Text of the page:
George R. R. Martin – The Way of Cross and Dragon (1979)

George R. R. Martin‘s short story The Way of Cross and Dragon was first published in the June 1979 issue of Omni magazine.

The Way of Cross and Dragon tells the story of a far-future inquisitor investigating a heresy which venerates Judas Iscariot. But things aren’t quite what they seem.

The story has been reprinted numerous times, I read it in the 1992 collection The Oxford Book of Science Fiction Stories, edited by Tom Shippey.

Have you read it? What did you make of the story? Let me know below in the comment section, or get in touch on Twitter @ShortSFreview.

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The Dead Science Fiction Writers’ Workshop

“That was wonderful wasn’t it? Such a talent.” Helena loaded the next reconstruction workshop as her students looked on. “Even if you’re not a fan of his work, I think we can all learn something about writing from Iain Banks.”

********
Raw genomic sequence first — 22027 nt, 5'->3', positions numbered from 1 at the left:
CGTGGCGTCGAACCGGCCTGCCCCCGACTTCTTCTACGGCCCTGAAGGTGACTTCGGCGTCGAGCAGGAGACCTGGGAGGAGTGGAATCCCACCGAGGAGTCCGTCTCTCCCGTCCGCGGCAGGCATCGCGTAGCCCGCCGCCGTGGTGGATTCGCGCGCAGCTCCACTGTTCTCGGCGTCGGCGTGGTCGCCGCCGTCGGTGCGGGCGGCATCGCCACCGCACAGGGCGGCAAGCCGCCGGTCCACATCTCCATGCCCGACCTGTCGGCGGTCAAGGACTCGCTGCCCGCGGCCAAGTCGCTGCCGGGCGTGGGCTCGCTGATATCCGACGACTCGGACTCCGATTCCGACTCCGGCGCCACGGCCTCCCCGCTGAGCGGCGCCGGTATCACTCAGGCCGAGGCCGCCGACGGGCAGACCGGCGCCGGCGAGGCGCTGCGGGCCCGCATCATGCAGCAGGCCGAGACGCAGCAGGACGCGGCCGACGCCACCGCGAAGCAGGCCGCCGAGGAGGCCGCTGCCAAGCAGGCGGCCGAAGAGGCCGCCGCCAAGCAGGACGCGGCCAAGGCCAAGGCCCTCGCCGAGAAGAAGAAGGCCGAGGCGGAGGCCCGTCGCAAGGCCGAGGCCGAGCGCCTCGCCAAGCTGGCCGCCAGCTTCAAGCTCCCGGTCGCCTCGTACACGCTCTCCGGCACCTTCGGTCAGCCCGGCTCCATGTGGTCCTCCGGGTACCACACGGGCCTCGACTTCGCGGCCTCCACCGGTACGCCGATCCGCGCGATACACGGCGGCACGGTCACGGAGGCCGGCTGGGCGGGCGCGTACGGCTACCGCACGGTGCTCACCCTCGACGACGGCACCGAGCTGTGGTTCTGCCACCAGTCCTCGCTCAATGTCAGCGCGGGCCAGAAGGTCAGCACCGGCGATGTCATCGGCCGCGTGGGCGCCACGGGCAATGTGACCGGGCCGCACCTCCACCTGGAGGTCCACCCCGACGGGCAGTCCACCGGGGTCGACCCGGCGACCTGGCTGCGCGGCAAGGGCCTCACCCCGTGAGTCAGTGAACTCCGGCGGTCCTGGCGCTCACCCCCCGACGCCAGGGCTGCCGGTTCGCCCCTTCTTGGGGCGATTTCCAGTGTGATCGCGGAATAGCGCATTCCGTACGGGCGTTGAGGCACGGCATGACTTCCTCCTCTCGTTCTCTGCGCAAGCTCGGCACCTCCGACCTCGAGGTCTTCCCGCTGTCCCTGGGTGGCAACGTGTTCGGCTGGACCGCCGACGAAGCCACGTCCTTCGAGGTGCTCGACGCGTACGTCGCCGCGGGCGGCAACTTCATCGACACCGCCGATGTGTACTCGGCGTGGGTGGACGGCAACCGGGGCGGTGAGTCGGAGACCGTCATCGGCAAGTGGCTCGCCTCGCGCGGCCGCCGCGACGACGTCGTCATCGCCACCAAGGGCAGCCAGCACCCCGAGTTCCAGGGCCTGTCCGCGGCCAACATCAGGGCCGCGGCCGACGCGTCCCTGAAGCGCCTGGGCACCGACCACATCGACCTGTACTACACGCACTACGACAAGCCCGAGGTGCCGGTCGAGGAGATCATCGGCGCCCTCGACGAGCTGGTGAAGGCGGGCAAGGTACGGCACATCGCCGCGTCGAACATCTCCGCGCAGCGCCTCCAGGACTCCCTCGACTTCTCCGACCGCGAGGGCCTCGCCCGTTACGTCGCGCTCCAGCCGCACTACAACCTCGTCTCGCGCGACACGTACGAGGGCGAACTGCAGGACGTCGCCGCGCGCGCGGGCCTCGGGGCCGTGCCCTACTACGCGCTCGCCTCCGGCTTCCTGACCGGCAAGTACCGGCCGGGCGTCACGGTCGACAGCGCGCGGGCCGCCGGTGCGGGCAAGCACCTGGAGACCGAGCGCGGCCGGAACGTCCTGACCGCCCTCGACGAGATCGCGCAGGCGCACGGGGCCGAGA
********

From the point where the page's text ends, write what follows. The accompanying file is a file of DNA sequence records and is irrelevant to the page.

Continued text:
Helena looked at the display as Robert Heinlein’s face came into focus: a static image frozen between expressions.

“What works so well with the reconstructions is the advice comes straight from the authror’s writings,” Helena explained. “They aren’t mediated by those so-called rules of writing.” She made a small zig-zig gesture and Heinlein’s image blinked to life.

“There is a secret to selling good fantastical fiction,” he began. “Writing a good plot helps, of course, but it is characters – always characters – that we remember.

“The best characters are those that fulfil the wishes and fantasies of the reader. This is all you need to know.” Heinlein’s portrait gave a slow nod.